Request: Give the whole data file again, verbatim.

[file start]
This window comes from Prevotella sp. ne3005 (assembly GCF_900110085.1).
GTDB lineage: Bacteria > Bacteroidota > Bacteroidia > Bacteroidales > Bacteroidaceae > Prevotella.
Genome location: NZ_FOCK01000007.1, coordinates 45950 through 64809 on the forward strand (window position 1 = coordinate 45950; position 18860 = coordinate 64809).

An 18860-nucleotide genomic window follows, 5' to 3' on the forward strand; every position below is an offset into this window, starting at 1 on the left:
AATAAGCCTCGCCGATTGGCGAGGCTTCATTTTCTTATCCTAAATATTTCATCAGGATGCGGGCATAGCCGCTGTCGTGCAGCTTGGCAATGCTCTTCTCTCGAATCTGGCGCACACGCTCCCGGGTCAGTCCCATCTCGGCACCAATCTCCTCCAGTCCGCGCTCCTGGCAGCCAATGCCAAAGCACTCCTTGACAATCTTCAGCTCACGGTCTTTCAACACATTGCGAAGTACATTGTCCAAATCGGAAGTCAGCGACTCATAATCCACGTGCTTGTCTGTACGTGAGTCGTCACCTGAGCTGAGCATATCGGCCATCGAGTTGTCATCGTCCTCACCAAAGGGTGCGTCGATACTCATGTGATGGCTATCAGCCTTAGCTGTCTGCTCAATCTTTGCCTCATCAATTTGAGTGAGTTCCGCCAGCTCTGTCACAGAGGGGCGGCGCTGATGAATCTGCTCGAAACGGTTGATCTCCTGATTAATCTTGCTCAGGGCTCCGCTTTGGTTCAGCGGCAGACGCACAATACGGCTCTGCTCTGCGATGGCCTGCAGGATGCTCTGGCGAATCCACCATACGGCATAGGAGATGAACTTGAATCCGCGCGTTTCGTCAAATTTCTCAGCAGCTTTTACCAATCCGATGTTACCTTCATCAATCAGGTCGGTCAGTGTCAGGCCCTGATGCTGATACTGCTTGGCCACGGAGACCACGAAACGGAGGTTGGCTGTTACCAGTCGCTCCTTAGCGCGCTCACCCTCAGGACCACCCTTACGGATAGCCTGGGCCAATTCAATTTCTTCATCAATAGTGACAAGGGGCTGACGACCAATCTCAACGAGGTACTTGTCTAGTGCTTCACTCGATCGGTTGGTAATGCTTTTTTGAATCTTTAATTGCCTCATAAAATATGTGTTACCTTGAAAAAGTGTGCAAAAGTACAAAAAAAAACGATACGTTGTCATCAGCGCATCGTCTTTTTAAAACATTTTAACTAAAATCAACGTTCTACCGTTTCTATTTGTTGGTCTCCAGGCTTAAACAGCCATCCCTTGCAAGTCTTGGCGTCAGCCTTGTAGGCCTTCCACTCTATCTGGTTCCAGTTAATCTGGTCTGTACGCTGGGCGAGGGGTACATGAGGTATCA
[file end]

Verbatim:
This window comes from Prevotella sp. ne3005 (assembly GCF_900110085.1).
GTDB lineage: Bacteria > Bacteroidota > Bacteroidia > Bacteroidales > Bacteroidaceae > Prevotella.
Genome location: NZ_FOCK01000007.1, coordinates 45950 through 64809 on the forward strand (window position 1 = coordinate 45950; position 18860 = coordinate 64809).

An 18860-nucleotide genomic window follows, 5' to 3' on the forward strand; every position below is an offset into this window, starting at 1 on the left:
AATAAGCCTCGCCGATTGGCGAGGCTTCATTTTCTTATCCTAAATATTTCATCAGGATGCGGGCATAGCCGCTGTCGTGCAGCTTGGCAATGCTCTTCTCTCGAATCTGGCGCACACGCTCCCGGGTCAGTCCCATCTCGGCACCAATCTCCTCCAGTCCGCGCTCCTGGCAGCCAATGCCAAAGCACTCCTTGACAATCTTCAGCTCACGGTCTTTCAACACATTGCGAAGTACATTGTCCAAATCGGAAGTCAGCGACTCATAATCCACGTGCTTGTCTGTACGTGAGTCGTCACCTGAGCTGAGCATATCGGCCATCGAGTTGTCATCGTCCTCACCAAAGGGTGCGTCGATACTCATGTGATGGCTATCAGCCTTAGCTGTCTGCTCAATCTTTGCCTCATCAATTTGAGTGAGTTCCGCCAGCTCTGTCACAGAGGGGCGGCGCTGATGAATCTGCTCGAAACGGTTGATCTCCTGATTAATCTTGCTCAGGGCTCCGCTTTGGTTCAGCGGCAGACGCACAATACGGCTCTGCTCTGCGATGGCCTGCAGGATGCTCTGGCGAATCCACCATACGGCATAGGAGATGAACTTGAATCCGCGCGTTTCGTCAAATTTCTCAGCAGCTTTTACCAATCCGATGTTACCTTCATCAATCAGGTCGGTCAGTGTCAGGCCCTGATGCTGATACTGCTTGGCCACGGAGACCACGAAACGGAGGTTGGCTGTTACCAGTCGCTCCTTAGCGCGCTCACCCTCAGGACCACCCTTACGGATAGCCTGGGCCAATTCAATTTCTTCATCAATAGTGACAAGGGGCTGACGACCAATCTCAACGAGGTACTTGTCTAGTGCTTCACTCGATCGGTTGGTAATGCTTTTTTGAATCTTTAATTGCCTCATAAAATATGTGTTACCTTGAAAAAGTGTGCAAAAGTACAAAAAAAAACGATACGTTGTCATCAGCGCATCGTCTTTTTAAAACATTTTAACTAAAATCAACGTTCTACCGTTTCTATTTGTTGGTCTCCAGGCTTAAACAGCCATCCCTTGCAAGTCTTGGCGTCAGCCTTGTAGGCCTTCCACTCTATCTGGTTCCAGTTAATCTGGTCTGTACGCTGGGCGAGGGGTACATGAGGTATCA